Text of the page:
George Clooney's stylised spy drama based on the unreliable memoirs of Gong Show host Chuck Barris

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DIRECTED BY George Clooney

STARRING Sam Rockwell, Drew Barrymore, George Clooney, Julia Roberts, Rutger Hauer

Opens March 14, Cert 15, 113 mins

“My name is Charles Hirsch Barris, I have written pop songs. I have been a television producer. I am responsible for polluting the airwaves with mind-numbing puerile entertainment. In addition, I have murdered 33 human beings.”

Chuck Barris was the inventor of The Dating Game and The Gong Show. He also claims to have been a CIA hitman. His bizarre autobiography, filmed here by George Clooney (for Clooney and Steven Soderbergh’s Section Eight production company) interweaves two aspects of the American post-war story?happy, crappy light entertainment and murderous black ops?to suggest not just a personal but a national schizophrenia. As a film, this is a hugely impressive showcase for Clooney’s skills and those of four actors at the top of their game. It’s also probably the first and last movie about a game show host-cum-assassin. Until The Les Dawson Story gets made, anyway.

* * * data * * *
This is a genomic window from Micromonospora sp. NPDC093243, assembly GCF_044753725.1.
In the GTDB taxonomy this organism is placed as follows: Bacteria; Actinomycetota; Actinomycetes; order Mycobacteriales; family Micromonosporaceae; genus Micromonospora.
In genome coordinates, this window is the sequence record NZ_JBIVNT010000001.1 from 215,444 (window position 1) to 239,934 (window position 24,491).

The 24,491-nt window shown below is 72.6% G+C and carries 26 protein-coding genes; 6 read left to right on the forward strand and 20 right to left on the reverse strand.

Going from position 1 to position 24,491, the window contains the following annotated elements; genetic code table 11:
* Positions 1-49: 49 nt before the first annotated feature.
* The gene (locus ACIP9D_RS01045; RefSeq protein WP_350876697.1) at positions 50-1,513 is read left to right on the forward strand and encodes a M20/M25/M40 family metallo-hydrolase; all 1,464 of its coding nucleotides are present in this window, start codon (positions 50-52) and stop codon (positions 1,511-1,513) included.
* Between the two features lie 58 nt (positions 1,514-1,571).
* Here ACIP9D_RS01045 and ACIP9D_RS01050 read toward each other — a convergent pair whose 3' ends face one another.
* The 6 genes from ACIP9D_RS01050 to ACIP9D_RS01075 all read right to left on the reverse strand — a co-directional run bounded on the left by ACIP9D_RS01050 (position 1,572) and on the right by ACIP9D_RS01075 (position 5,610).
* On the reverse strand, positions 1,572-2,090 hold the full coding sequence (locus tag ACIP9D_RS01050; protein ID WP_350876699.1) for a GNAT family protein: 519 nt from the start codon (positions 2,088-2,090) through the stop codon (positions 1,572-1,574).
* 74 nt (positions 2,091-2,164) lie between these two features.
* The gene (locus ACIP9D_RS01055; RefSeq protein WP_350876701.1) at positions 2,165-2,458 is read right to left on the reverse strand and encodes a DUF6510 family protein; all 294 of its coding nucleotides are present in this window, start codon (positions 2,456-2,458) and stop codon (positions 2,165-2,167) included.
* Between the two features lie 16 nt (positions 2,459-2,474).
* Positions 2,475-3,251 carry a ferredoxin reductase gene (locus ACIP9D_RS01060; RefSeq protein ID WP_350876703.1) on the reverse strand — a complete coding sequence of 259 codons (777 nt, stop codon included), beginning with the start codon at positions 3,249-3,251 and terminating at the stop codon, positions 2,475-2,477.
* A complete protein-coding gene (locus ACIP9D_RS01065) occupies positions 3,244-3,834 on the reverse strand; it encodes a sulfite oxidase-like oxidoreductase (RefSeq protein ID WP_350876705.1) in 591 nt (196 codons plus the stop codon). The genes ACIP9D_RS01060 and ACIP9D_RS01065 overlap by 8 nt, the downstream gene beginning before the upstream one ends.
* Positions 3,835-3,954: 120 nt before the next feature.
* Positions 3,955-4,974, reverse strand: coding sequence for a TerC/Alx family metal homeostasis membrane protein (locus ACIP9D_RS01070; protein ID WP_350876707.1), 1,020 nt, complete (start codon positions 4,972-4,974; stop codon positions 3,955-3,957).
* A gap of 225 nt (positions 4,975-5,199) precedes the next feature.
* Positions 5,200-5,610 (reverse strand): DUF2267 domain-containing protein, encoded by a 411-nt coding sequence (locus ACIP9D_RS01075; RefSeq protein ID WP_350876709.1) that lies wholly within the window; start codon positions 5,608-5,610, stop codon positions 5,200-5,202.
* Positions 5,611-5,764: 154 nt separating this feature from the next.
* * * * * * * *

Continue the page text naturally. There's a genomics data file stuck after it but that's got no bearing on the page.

Barris (Rockwell) starts the story of his “wasted life” with the day he cons his way into a job in TV and persuades someone to let him make The Dating Game. After making some changes?”We can’t have black men getting blow jobs on television”?it’s a hit. Soon afterwards he gets approached by CIA fixer Jim Byrd (Clooney) to join the Company. Initially Barris resists the idea?”I’m not killing people, my future’s in television!”?but before long he’s a fully trained-up hitman, chaperoning the show’s winning couples to specially-chosen romantic locations where he can slip off and do a spot of killing.

The story becomes fairly surreal and dreamlike at this point, raising the question?is this truth, lies or madness? When Russell Crowe imagined himself caught up in 1940s noir-style chase scenes in A Beautiful Mind, he was implicitly deluded. Here Barris’ exploits behind the Iron Curtain are part John le Carr